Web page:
Then the Gymnasium - more rock clambering. We made our way up the steps to the road, coming out just opposite the fabled water spring. Down the road to meet Tony. He drove us up to the next site - the very grand Temple of Apollo. More clambering. Lots of tourists, quite crowded.

A lot of climbing and clambering through the roons up to the theatre. Many vistas, and many vista snaps. The Delian League started at Delphi. The treasure was amassed in this remote, neutral spot sacred to all Greeks, until Pericles took it to Athens for safe-keeping.... to spend it on beautifying Athens.

The museum at Delphi is light and airy, as ethereal as the gods themselves. Including the rarest-of-the-rare - ivory carvings of Apollo and Artemis. There is also a round building at Delphi - another Greek rarity.

We finished all the clambering and gawking, and then got in the car and went to Delphi. It is a few streets cut into the hillside. Souvenir shop, hotel, taverna, one ofter another. Tony took us to a taverna and we filled up with a 2.30 lunch. Then back in the car, first to Arahova, an up-market area for the skiing set and general touristville.

Finally to the Jason Prime Hotel off Omonia Square. A dirty noisy area, but a large clean room with a full size bathtub. A big comfy lie-down in the with-bubbles bathtub, which is whence I have just emerged.

We looked at the tourist shops briefly at Arahova (the Athens side of Delphi) but didn't buy a fur hat with a fat fur tail, nor any embroidered cushion covers (thinking of Majic having his wicked way with all cushions and pillows..) nor any table linen to live in the linen cupboard or be ironed. Nothing, in fact.

The countryside was mountainous and very rugged and rocky. On the flat plans grew olives, some vineyards, and fields and fields of cotton. The sides of the road for miles were lined with fluffballs, looking a little like it had snowed cotton wool. Surprising in one way - cotton needs a lot of water and this is a dry country. But I knew there was cotton here, after all, I bought some. The taxi idea works really well in terms of getting sights seen with a minimum of angst. Tony knew where to stop for loo breaks, where to eat, where the sights are. We didn't need to navigate or drive, didn't miss anything. And we could have a mini-snooze on the way back. It was a grey and cold day, I was glad of my blue cashmere cardie and my windcheater.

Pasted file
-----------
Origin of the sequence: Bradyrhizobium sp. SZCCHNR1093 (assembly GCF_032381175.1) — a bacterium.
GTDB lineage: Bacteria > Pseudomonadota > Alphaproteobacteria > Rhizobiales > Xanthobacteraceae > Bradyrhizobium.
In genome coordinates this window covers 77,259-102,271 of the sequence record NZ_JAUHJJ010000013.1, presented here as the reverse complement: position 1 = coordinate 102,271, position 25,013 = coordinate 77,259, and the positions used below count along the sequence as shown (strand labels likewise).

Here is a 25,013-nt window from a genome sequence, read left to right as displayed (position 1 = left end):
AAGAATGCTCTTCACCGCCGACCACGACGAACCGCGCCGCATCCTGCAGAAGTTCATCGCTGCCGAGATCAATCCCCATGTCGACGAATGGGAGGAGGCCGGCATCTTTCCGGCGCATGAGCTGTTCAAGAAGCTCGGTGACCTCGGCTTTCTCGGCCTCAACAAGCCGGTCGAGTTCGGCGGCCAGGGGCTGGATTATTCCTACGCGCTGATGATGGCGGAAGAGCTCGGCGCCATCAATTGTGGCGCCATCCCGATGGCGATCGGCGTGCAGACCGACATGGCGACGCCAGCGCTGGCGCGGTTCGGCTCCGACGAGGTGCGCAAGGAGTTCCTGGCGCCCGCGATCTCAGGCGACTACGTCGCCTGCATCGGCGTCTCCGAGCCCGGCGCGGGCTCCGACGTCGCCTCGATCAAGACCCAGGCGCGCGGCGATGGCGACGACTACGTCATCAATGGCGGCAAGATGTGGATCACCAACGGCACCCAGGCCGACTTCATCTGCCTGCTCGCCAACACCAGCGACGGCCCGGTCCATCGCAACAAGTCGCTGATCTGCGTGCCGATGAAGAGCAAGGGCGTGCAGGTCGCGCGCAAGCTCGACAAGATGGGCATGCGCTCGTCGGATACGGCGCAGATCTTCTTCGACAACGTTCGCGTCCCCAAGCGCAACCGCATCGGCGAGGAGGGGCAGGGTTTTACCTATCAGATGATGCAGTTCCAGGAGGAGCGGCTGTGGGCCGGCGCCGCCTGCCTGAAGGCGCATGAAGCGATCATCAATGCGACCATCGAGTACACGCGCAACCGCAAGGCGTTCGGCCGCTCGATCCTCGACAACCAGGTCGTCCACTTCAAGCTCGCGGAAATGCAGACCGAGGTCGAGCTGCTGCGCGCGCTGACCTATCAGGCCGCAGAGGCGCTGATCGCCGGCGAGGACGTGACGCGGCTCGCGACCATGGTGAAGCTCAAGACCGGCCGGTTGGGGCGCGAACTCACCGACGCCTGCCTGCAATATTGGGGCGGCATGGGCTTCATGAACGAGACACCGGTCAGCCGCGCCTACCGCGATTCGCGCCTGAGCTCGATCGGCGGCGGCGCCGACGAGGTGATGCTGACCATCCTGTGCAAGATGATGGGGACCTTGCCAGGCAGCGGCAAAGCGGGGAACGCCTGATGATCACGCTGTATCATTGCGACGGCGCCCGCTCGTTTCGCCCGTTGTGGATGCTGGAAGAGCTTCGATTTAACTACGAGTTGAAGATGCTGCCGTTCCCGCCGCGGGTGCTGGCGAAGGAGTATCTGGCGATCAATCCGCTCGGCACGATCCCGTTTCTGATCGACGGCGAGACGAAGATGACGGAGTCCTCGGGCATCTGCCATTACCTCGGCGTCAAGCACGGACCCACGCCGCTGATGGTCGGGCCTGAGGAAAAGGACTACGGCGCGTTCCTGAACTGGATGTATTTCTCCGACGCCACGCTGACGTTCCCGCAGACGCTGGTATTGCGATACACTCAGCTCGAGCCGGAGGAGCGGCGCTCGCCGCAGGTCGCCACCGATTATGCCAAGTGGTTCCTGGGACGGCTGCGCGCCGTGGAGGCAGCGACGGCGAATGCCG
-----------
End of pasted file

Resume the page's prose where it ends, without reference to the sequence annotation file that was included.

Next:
Lunch was good - yellow eggy bread, cabbage rolls in egg and lemon sauce for me, moussaka for Michael and Greek coffee and baklava for afters.

13th October, 2007

We discovered last night while booking our wakeup call that we have nowhere to stay on the night of Michael's birthday. Our travel agent stuffs it up again. Next time we must check her stuff very carefully. This is twice she has us with no accommodation. We will try to extend the booking today.

My tallons screppolati (cracked heels, according to the label on the foot cream I bought) are dong much better on assiduous application of both the screpper and the crema. My feet are bearing up under the strain.

It was an early start for us, 6 am. Tony was coming to get us at 8 am for our half day trip to Marathon.

We breakfasted (plain yoghurt, honey, banana, grapes - yum!). Tony appeared on the dot of 8 (so much for the myths of Greeks being late for appointments - he was on time every time) and it was rather nice to be driven around! Our first stop was the funeral tumulus of the 192 slain at the Battle of Marathon, and a commemorative white marble pylon. We walked around the mound.

It was quiet, butterflies flitted, and the air smelled damp and resinous and rich and loamy. A glorious early morning. The Plain of Marathon is fertile and we saw crops such as eggplant and cabbage.

From there we drove down little country roads, and drew up at a big shed, or hangar, sheltering a site of some 3,000 BC graves. Bones still visible.

Next stop was the small but lovely Museum of Marathon, which had a very nice range of antiquities, from Neanderthal on. There were two very engaging puppies very pleased to have some pats and attention. There were also some ancient graves. Tony offered to take us on to Ramnous where the Temple of Nemesis stood. Again, it was down country roads through small villages, and when we got there it was so quiet and peaceful. There was no noise except the buzz of flies, us, and chirping birds. We looked out over the sea, and it must have looked like this centuries ago.

Here are Tony and Kate